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FBI director: 'We don't want to break anyone's encryption' in San Bernardino iPhone case

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FBI director James Comey has written a brief op-ed for Lawfare laying out the organization's thinking over Apple's resistance to unlocking an iPhone linked to the San Bernardino shootings. Comey attempts to allay fears that the FBI's request is designed to make it easier to gain access to iPhones in the future, arguing that it "isn't about trying to set a precedent or send any kind of message. It is about the victims and justice. Fourteen people were slaughtered and many more had their lives and bodies ruined. We owe them a thorough and professional investigation under law."

"The relief we seek is limited and its value increasingly obsolete because the technology continues to evolve," Comey continues. "We simply want the chance, with a search warrant, to try to guess the terrorist's passcode without the phone essentially self-destructing and without it taking a decade to guess correctly. That's it. We don't want to break anyone's encryption or set a master key loose on the land. I hope thoughtful people will take the time to understand that. Maybe the phone holds the clue to finding more terrorists. Maybe it doesn't. But we can't look the survivors in the eye, or ourselves in the mirror, if we don't follow this lead."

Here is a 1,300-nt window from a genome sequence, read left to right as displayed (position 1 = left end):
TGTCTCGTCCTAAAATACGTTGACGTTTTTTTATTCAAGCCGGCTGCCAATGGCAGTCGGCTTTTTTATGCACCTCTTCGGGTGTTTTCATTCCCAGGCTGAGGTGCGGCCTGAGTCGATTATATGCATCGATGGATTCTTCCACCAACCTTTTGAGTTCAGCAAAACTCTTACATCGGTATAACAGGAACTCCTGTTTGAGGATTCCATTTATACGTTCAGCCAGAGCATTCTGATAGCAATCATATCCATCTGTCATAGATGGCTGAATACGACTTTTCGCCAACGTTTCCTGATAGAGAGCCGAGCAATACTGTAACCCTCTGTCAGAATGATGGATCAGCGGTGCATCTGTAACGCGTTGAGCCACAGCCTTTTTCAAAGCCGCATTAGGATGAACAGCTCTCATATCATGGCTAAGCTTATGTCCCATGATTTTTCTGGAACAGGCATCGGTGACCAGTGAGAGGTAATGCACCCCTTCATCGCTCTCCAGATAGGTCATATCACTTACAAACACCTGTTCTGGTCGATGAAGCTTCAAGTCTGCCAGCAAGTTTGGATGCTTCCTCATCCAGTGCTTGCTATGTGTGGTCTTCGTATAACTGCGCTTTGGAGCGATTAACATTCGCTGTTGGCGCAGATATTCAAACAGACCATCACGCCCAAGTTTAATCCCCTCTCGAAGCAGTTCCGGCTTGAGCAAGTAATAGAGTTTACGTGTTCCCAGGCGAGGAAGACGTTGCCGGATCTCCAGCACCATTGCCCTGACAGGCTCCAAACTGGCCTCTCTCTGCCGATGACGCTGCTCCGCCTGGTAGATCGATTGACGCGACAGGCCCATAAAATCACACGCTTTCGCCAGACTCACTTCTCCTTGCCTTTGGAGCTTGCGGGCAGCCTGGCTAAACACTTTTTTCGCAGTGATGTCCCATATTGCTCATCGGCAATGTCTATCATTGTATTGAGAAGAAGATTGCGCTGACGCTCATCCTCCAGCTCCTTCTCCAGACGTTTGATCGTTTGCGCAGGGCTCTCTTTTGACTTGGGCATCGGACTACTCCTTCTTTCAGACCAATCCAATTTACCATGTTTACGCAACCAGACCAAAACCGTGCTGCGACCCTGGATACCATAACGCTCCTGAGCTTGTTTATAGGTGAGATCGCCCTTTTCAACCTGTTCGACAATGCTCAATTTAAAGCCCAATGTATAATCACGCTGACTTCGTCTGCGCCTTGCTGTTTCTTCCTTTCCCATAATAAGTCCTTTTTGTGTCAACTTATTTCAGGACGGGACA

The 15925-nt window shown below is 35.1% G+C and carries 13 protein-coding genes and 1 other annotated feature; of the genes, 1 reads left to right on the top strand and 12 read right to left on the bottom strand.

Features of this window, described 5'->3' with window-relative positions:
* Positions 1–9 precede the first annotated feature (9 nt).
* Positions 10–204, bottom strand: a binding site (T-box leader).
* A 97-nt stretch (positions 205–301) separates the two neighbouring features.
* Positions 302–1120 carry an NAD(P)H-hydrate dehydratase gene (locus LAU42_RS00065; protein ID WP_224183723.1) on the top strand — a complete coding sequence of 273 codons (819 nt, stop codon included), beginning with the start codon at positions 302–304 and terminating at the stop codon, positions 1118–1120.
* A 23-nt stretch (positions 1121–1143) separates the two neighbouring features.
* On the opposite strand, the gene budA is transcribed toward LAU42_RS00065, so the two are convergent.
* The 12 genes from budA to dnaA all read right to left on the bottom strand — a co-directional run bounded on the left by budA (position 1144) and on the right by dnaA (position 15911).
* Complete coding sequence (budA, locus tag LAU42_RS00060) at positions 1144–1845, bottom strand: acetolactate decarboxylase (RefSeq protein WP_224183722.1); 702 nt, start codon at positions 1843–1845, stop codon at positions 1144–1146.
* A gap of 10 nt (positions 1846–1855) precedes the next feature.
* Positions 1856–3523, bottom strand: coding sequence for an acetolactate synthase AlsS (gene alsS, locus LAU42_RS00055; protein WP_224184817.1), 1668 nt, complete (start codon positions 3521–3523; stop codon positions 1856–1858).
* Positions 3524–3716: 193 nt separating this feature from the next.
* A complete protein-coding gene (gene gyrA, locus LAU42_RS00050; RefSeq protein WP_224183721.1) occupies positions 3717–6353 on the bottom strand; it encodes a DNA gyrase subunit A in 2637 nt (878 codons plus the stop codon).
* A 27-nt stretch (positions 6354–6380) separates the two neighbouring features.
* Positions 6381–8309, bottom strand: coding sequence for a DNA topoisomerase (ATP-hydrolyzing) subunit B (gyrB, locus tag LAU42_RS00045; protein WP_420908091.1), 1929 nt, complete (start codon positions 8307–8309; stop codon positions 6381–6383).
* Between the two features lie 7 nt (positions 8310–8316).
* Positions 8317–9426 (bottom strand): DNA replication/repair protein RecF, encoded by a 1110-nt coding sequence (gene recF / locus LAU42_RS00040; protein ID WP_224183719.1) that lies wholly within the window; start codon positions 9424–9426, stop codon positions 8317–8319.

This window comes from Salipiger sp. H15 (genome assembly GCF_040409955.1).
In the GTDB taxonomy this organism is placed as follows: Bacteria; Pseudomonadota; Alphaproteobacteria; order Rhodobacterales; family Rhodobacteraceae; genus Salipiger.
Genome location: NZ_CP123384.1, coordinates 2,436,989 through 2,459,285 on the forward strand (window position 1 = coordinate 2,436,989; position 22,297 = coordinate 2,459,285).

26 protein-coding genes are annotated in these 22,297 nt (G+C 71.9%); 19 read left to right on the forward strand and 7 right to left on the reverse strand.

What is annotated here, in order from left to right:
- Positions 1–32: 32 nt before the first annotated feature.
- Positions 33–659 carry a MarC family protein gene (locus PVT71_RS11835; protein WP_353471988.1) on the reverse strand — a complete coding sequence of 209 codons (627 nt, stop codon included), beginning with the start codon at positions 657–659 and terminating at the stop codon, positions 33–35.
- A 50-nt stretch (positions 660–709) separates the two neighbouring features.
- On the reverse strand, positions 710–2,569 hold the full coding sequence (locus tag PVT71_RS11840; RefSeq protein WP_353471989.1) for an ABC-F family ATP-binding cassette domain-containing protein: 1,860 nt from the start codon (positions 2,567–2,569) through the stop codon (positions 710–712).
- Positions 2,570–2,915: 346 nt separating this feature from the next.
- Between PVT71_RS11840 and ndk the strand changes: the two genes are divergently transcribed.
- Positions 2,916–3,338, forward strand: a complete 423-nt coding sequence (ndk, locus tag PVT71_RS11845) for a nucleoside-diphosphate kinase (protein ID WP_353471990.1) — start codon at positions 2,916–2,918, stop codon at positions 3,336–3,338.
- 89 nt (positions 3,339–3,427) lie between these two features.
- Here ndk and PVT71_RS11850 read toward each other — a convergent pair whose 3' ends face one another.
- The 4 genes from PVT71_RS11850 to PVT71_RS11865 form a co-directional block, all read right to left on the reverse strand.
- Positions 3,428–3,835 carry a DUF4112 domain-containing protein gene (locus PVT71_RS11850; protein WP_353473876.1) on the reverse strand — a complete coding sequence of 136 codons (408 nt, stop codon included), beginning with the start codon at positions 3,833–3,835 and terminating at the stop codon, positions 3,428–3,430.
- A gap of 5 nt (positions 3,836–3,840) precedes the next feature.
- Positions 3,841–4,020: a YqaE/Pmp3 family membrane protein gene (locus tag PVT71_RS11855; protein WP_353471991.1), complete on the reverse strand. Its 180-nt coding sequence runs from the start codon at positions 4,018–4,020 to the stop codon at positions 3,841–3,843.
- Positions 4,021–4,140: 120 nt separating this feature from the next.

"Maybe the phone holds the clue to finding more terrorists. Maybe it doesn't."

Comey's assertions aren't going to allay the fears of anyone concerned about what would happen if Apple were to create security-bypassing software that subsequently fell into the wrong hands. "It's not about just stealing one tool," iPhone security expert Jonathan Zdziarski told The Verge last week. "There's a lot going on in software like this, and having a direct tap into how Apple can disable functions moves [attackers] along at light speed." And while Comey says the litigation isn't intended to set a legal precedent, it seems unlikely that future FBI investigations wouldn't make similar requests.

While making it clear which side of the debate he's on, Comey finishes the op-ed by urging Americans to "participate in the long conversation we must have about how to both embrace the technology we love and get the safety we need." For Apple, Comey's words and the opposition of some San Bernardino victims will come as a reminder of what they're up against in the court of public opinion.